Sorry, but that is a very stupid question that you just asked. Which makes me wonder whether you even have any clue at all about what we've been talking about.

 

Yet again, what you're saying makes absolutely no sense.

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"Oh, would I'd been rammed and eternally clammed Ere I perched on this whango tree."

 

You can bet your nooties bil! will find an umptum lorn!

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I'd like to echo Packsaddle's opinion (not the whango tree thing, which is probably better then pack singing), only not just for the current circle of death. Back in January I put up a thread that referenced a bible story about how arguing to pulverize your opponent is not only wrong (people got swallowed up by the earth!) but also a waste of time. Arguing to understand each other and learn from each other, however, is fine. The difference is subtle but we need to back off, or at least be courteous when we cross that line. Since January we've crossed a lot of those lines.

 

What we're arguing about is whose beliefs are better, or wiser. There's an old saying that, to paraphrase, says wisdom without good deeds is not wisdom. We're arguing about wisdom and seem to be ignoring the good deeds. So how wise are we?

 

The amazing thing is that the beliefs we're arguing over have helped every one of us to do the right thing for the boys. We wouldn't be here if we didn't think we were helping kids. We're all doing good deeds.

 

The arguing is not a good deed. It's not helping us deal with single parent families or helicopter parents or selfish kids. In fact, it's causing problems. Eammon nearly left. What about AZMike and Beaveh? Anyone else we haven't heard from lately? Scouting in general and this website in particular should be a place where people help each other out. Sometimes it's hard to be friendly, courteous, and kind, but maybe we should just suck it up and take the high road. The kids might appreciate it.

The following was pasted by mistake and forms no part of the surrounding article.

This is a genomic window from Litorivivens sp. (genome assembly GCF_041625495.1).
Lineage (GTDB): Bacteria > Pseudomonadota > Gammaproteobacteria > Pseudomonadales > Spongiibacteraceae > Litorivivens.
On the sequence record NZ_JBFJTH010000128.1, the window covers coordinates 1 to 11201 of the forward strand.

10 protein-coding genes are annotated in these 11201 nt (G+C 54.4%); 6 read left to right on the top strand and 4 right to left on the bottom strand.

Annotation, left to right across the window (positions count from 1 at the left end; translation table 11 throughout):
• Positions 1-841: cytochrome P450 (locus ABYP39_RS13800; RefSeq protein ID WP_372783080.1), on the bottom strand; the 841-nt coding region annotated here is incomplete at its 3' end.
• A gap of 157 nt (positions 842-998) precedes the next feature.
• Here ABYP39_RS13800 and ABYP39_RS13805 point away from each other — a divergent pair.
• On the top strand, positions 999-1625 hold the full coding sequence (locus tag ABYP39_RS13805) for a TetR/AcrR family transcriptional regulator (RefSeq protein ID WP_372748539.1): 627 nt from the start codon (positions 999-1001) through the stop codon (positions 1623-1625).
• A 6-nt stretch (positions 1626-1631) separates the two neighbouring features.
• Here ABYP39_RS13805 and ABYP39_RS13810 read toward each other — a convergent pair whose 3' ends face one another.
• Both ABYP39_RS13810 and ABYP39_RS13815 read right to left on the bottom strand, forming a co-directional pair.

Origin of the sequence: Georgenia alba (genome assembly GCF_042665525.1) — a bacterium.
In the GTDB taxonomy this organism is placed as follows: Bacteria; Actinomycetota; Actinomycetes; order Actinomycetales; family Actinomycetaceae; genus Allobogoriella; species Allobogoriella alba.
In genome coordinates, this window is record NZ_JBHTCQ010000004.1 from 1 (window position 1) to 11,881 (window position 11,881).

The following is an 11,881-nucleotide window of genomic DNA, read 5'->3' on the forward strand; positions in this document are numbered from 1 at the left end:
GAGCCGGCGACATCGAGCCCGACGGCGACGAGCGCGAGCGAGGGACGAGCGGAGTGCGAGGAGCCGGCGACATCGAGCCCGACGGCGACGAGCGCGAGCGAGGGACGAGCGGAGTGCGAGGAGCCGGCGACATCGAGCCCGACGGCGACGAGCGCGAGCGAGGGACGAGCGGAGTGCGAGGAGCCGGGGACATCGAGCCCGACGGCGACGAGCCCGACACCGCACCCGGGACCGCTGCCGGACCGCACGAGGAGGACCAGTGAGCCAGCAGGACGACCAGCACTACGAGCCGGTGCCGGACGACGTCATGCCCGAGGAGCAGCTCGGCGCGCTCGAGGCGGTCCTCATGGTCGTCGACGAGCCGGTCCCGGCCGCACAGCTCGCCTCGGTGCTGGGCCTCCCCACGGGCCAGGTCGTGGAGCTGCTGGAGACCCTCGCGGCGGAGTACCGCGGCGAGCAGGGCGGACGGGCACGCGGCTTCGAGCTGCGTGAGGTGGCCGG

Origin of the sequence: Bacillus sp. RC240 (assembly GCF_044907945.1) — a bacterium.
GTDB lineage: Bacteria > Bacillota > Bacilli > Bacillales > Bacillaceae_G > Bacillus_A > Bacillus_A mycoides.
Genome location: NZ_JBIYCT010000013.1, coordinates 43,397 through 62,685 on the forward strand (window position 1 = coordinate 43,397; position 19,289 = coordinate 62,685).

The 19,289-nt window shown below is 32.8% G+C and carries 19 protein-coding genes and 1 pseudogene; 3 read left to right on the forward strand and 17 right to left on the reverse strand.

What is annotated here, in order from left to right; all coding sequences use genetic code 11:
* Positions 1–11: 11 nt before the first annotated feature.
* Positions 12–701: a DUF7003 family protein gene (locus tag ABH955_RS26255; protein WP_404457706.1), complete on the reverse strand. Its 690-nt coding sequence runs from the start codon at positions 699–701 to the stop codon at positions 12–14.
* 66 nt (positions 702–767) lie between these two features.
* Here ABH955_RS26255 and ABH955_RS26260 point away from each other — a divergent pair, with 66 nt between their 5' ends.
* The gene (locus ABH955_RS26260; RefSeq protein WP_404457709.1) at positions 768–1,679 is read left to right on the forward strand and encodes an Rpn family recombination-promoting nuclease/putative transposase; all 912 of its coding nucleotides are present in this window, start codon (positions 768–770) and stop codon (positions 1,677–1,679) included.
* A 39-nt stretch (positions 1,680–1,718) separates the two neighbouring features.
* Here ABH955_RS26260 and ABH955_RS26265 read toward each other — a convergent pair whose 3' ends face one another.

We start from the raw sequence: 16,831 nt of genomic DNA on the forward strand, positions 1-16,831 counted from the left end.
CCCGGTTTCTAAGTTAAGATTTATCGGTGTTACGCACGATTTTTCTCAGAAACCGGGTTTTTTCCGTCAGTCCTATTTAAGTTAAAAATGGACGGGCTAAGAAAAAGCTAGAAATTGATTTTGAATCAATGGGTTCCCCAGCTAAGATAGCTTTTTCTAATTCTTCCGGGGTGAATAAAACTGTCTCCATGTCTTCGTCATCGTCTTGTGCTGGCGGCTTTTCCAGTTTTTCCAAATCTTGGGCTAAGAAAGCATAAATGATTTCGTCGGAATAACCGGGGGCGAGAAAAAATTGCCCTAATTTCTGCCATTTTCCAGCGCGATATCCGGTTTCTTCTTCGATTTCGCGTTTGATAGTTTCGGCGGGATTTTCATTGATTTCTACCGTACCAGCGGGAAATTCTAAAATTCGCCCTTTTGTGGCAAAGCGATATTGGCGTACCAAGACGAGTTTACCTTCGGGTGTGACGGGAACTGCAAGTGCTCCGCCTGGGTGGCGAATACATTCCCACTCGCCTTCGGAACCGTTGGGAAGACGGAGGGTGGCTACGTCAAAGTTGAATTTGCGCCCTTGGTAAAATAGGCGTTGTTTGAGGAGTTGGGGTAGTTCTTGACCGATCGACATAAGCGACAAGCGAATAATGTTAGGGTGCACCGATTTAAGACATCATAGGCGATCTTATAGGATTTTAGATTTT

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I'd like to echo Packsaddle's opinion (not the whango tree thing, which is probably better then pack singing), only not just for the current circle of death. Back in January I put up a thread that referenced a bible story about how arguing to pulverize your opponent is not only wrong (people got swallowed up by the earth!) but also a waste of time. Arguing to understand each other and learn from each other, however, is fine. The difference is subtle but we need to back off, or at least be courteous when we cross that line. Since January we've crossed a lot of those lines.

 

What we're arguing about is whose beliefs are better, or wiser. There's an old saying that, to paraphrase, says wisdom without good deeds is not wisdom. We're arguing about wisdom and seem to be ignoring the good deeds. So how wise are we?

 

The amazing thing is that the beliefs we're arguing over have helped every one of us to do the right thing for the boys. We wouldn't be here if we didn't think we were helping kids. We're all doing good deeds.

 

The arguing is not a good deed. It's not helping us deal with single parent families or helicopter parents or selfish kids. In fact, it's causing problems. Eammon nearly left. What about AZMike and Beaveh? Anyone else we haven't heard from lately? Scouting in general and this website in particular should be a place where people help each other out. Sometimes it's hard to be friendly, courteous, and kind, but maybe we should just suck it up and take the high road. The kids might appreciate it.

While I fully agree with the point of your post, there has been no debate, argument or even really a presentation of ideas in this discussion. Read from the very first post and I think you will agree the discussion can at best be described as rehash of Alice in Wonderland. Just the rant as a result of bad grammer should expose the bizarre nature of tone. LOL, then we are entertained by Packs proclamation that we no chance of convincing the other. Of WHAT?, misspelling. Lets at least keep whats left of this discussion honest, there was no attempt to be less than friendly courteous or kinds by most of the participants. In fact, in light of how the discussion (discussion?) actually layed (grammer again) i think there was a tremendous display of friendly, courteous, kindness as well as peace, patience, and self control. Barry